Lear talking about moving jobs from Mexico to Detroit! Way to go Lear!
Southfield-based auto supplier Lear Corp. is continuing discussions to figure out how to bring factory jobs into Detroit.
Three years ago during the depths of Detroit’s bankruptcy, the odds were slim that you’d attend a conference at a local hotel and hear someone dangle the possibility of thousands of jobs, maybe, heading from Mexico to Detroit.
But it’s a new game in town, as the city works past the largest municipal bankruptcy in history. Conrad L. Mallett Jr., chief administrative officer for the Detroit Medical Center, on Wednesday told an audience at a NeighborWorks Training Institute conference in Detroit, that he was going to be attending a board of directors meeting for the Lear Corp. later that day where one of the agenda items was to discuss how to bring 5,000 jobs back from Mexico to this region.
Mallett, who is a board member at the Southfield-based auto supplier, said discussions were being held with Detroit Mayor Mike Duggan, Gov. Rick Snyder and the United Auto Workers to figure out how to make it possible.
Mallett later told me in an interview that the effort by Lear to bring some manufacturing jobs into the city of Detroit is a “work in progress.”
“The discussions are going forward,” said Mallett, who recently was named one of Savoy Magazine’s most influential black corporate directors.
Nothing is written in stone. But it’s one of those possible bright spots as the city tries to rebuild and generate more jobs beyond the downtown area.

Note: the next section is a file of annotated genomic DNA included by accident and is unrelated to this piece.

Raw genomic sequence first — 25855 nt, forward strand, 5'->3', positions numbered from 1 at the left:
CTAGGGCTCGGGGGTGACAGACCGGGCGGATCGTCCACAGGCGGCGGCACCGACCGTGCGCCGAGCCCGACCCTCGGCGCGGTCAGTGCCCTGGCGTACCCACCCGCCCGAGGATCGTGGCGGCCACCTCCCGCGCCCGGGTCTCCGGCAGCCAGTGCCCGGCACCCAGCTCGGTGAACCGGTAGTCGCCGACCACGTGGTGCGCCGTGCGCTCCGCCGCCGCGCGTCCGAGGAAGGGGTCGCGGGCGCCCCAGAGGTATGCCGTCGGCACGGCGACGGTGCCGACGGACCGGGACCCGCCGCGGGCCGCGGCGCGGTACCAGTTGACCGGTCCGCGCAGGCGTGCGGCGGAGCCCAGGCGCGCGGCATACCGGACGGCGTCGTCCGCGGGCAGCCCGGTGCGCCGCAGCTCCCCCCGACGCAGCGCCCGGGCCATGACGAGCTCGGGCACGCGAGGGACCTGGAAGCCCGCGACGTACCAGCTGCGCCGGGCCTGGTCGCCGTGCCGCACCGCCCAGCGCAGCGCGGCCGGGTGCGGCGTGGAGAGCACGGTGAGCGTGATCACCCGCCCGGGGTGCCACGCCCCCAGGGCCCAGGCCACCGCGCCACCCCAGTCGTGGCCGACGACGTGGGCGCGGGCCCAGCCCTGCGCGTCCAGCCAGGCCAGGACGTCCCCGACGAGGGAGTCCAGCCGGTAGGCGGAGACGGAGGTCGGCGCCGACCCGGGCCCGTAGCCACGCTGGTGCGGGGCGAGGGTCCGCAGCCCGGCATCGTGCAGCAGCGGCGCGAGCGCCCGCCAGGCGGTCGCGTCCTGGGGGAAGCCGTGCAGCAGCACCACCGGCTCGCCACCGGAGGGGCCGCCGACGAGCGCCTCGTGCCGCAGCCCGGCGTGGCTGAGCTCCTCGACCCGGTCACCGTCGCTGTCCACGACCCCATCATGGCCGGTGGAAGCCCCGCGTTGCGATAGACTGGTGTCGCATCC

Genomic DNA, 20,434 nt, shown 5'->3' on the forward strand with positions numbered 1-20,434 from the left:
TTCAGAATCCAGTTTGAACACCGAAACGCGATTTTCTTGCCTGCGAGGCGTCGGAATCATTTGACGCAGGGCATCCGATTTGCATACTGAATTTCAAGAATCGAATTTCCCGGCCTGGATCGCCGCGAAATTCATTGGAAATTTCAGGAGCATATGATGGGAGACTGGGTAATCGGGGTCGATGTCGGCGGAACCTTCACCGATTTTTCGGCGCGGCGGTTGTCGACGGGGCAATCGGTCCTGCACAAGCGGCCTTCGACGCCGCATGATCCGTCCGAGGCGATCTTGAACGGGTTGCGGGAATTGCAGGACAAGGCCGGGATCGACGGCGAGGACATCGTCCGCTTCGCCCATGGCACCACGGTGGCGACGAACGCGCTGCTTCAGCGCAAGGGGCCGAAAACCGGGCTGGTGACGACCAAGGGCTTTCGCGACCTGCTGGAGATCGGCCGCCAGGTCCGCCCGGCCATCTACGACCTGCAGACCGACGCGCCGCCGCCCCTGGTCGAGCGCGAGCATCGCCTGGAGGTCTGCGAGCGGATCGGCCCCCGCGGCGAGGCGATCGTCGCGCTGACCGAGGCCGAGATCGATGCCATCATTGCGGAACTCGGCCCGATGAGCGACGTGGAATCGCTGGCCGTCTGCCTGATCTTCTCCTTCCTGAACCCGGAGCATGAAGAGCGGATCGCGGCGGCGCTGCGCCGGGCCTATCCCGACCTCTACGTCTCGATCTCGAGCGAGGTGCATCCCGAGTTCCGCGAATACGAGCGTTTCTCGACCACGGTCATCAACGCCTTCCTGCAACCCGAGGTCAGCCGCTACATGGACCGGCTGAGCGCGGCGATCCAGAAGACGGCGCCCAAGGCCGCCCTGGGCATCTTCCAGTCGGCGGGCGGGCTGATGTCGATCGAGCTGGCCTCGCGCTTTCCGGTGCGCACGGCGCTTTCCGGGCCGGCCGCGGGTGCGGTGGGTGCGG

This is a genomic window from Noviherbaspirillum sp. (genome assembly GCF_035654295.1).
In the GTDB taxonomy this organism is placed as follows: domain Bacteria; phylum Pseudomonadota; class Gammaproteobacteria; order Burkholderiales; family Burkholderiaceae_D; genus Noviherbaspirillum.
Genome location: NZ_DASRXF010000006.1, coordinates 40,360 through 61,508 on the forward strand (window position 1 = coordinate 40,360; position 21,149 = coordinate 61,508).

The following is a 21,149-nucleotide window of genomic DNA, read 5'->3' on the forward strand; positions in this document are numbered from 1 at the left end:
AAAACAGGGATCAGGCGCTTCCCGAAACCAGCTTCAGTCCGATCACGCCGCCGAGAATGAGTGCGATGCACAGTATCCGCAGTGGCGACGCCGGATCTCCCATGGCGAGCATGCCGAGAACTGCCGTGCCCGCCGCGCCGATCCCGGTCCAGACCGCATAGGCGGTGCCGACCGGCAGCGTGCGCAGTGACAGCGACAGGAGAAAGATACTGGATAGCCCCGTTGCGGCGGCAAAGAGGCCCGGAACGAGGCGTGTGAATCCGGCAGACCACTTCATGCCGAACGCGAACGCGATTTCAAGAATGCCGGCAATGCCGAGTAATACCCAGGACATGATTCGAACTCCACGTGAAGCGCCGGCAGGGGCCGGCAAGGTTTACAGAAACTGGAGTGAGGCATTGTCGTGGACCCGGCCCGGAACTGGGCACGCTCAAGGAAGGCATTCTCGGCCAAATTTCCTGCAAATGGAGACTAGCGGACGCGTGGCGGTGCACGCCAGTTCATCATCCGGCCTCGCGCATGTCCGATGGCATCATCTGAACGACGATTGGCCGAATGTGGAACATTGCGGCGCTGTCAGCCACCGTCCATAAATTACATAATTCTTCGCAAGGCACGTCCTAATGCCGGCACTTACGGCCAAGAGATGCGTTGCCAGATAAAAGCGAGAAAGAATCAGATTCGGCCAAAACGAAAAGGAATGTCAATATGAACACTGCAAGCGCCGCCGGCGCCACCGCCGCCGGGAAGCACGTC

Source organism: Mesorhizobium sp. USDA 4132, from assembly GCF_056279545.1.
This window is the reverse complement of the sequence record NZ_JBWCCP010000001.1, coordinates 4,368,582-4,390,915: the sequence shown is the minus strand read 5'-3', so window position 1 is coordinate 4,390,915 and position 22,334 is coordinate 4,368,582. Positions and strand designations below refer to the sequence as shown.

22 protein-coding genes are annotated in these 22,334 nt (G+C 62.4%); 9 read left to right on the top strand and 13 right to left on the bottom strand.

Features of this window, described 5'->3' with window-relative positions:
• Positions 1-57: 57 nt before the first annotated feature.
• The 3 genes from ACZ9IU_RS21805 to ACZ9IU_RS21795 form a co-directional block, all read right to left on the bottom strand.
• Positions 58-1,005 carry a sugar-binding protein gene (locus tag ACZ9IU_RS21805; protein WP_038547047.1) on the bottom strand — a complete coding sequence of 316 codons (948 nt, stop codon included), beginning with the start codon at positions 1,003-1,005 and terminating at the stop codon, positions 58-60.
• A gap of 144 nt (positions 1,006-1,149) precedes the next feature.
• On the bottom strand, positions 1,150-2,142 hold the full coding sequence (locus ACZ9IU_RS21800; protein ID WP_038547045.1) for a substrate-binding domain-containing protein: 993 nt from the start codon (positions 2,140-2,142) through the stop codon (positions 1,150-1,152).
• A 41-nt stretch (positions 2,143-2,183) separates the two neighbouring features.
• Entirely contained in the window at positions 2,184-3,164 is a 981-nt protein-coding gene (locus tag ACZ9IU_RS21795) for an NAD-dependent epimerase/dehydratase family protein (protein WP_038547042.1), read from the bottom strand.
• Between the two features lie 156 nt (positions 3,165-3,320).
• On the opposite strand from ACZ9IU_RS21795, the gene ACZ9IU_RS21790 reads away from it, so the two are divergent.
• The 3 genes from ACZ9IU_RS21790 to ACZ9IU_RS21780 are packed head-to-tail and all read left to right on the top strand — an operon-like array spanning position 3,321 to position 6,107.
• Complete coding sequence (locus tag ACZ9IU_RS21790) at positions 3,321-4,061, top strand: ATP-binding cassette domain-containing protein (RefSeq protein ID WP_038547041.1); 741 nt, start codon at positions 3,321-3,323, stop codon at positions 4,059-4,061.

Detroit is a hot spot on the presidential campaign trail this week. Republican presidential candidate Donald Trump spoke about trade policies, tax cuts, and the economy before the Detroit Economic Club on Monday. Democratic presidential candidate Hillary Clinton is set to deliver a jobs and economy speech at Futuramic Tool and Engineering in Warren on Thursday.
Talking points for how to bring life back to the country’s struggling manufacturing communities are front and center during this presidential election. But many times the real work is done in corporate board rooms and at negotiating tables.
Lear is one of the world’s leading suppliers of automotive seating and electrical distribution systems. The global auto supplier has 140,000 employees in 36 countries.
Earlier in March, there were reports in the Wall Street Journal and Automotive News that Lear was pressing the United Auto Workers to agree to lower wages in exchange for relocating jobs from Mexico.
Speculation at the time was that Lear might be able to reopen a 100,000-square-foot plant it closed but owns in the city. Or maybe there would be options to redevelop the I-94 Industrial Park near the junction of I-94 and I-75.
Mallett said the goal is to bring 5,000 jobs here — which he says ultimately could benefit 20,000 people if you figure a worker might be supporting three others in the household.
Discussions have been going on for the last six months or so, he said. It’s not an easy proposition, given the low wages paid in Mexico. Mallett said Lear needs to make sure that its actions enhance the profitability of the company.
Auto suppliers, of course, do shift jobs around to be closer geographically to the manufacturer they’re supplying. So that can be part of the mix here, too.
Mallett was part of a panel discussion at a symposium called “Creating Places of Opportunity: Investing in Neighborhoods.” Other panelists included Detroit Regional Chamber President Sandy Baruah and Tonya Allen, president and CEO of the Skillman Foundation in Detroit.
Building economic opportunity has so many moving parts. Companies decide where to open and close factories based on the bottom line in a competitive global marketplace. But Detroit’s fledgling rebound goes nowhere without more jobs for working families. So any hint of bringing jobs here is a good one.